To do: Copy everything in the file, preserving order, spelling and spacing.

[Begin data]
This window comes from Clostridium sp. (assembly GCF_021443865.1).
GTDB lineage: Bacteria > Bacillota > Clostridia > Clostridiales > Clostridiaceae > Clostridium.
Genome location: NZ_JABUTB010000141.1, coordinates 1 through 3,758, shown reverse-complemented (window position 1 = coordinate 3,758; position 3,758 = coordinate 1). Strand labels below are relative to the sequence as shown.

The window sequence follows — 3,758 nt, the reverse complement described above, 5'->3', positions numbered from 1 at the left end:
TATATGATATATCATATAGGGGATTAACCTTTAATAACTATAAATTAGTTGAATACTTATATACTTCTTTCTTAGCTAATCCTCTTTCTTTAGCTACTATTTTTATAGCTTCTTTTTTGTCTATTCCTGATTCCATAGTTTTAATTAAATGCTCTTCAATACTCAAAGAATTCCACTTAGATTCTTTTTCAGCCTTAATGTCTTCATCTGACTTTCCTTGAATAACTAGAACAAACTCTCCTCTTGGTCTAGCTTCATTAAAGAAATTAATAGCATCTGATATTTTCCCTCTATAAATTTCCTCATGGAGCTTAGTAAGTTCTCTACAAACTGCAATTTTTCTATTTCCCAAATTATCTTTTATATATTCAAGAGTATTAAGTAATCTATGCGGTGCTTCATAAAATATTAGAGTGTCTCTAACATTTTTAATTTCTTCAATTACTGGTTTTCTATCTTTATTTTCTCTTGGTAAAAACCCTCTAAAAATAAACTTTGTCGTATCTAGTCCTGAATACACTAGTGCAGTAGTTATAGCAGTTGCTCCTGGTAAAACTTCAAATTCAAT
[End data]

This window comes from Clostridium sp. (assembly GCF_021443865.1).
GTDB lineage: Bacteria > Bacillota > Clostridia > Clostridiales > Clostridiaceae > Clostridium.
Genome location: NZ_JABUTB010000141.1, coordinates 1 through 3,758, shown reverse-complemented (window position 1 = coordinate 3,758; position 3,758 = coordinate 1). Strand labels below are relative to the sequence as shown.

The window sequence follows — 3,758 nt, the reverse complement described above, 5'->3', positions numbered from 1 at the left end:
TATATGATATATCATATAGGGGATTAACCTTTAATAACTATAAATTAGTTGAATACTTATATACTTCTTTCTTAGCTAATCCTCTTTCTTTAGCTACTATTTTTATAGCTTCTTTTTTGTCTATTCCTGATTCCATAGTTTTAATTAAATGCTCTTCAATACTCAAAGAATTCCACTTAGATTCTTTTTCAGCCTTAATGTCTTCATCTGACTTTCCTTGAATAACTAGAACAAACTCTCCTCTTGGTCTAGCTTCATTAAAGAAATTAATAGCATCTGATATTTTCCCTCTATAAATTTCCTCATGGAGCTTAGTAAGTTCTCTACAAACTGCAATTTTTCTATTTCCCAAATTATCTTTTATATATTCAAGAGTATTAAGTAATCTATGCGGTGCTTCATAAAATATTAGAGTGTCTCTAACATTTTTAATTTCTTCAATTACTGGTTTTCTATCTTTATTTTCTCTTGGTAAAAACCCTCTAAAAATAAACTTTGTCGTATCTAGTCCTGAATACACTAGTGCAGTAGTTATAGCAGTTGCTCCTGGTAAAACTTCAAATTCAAT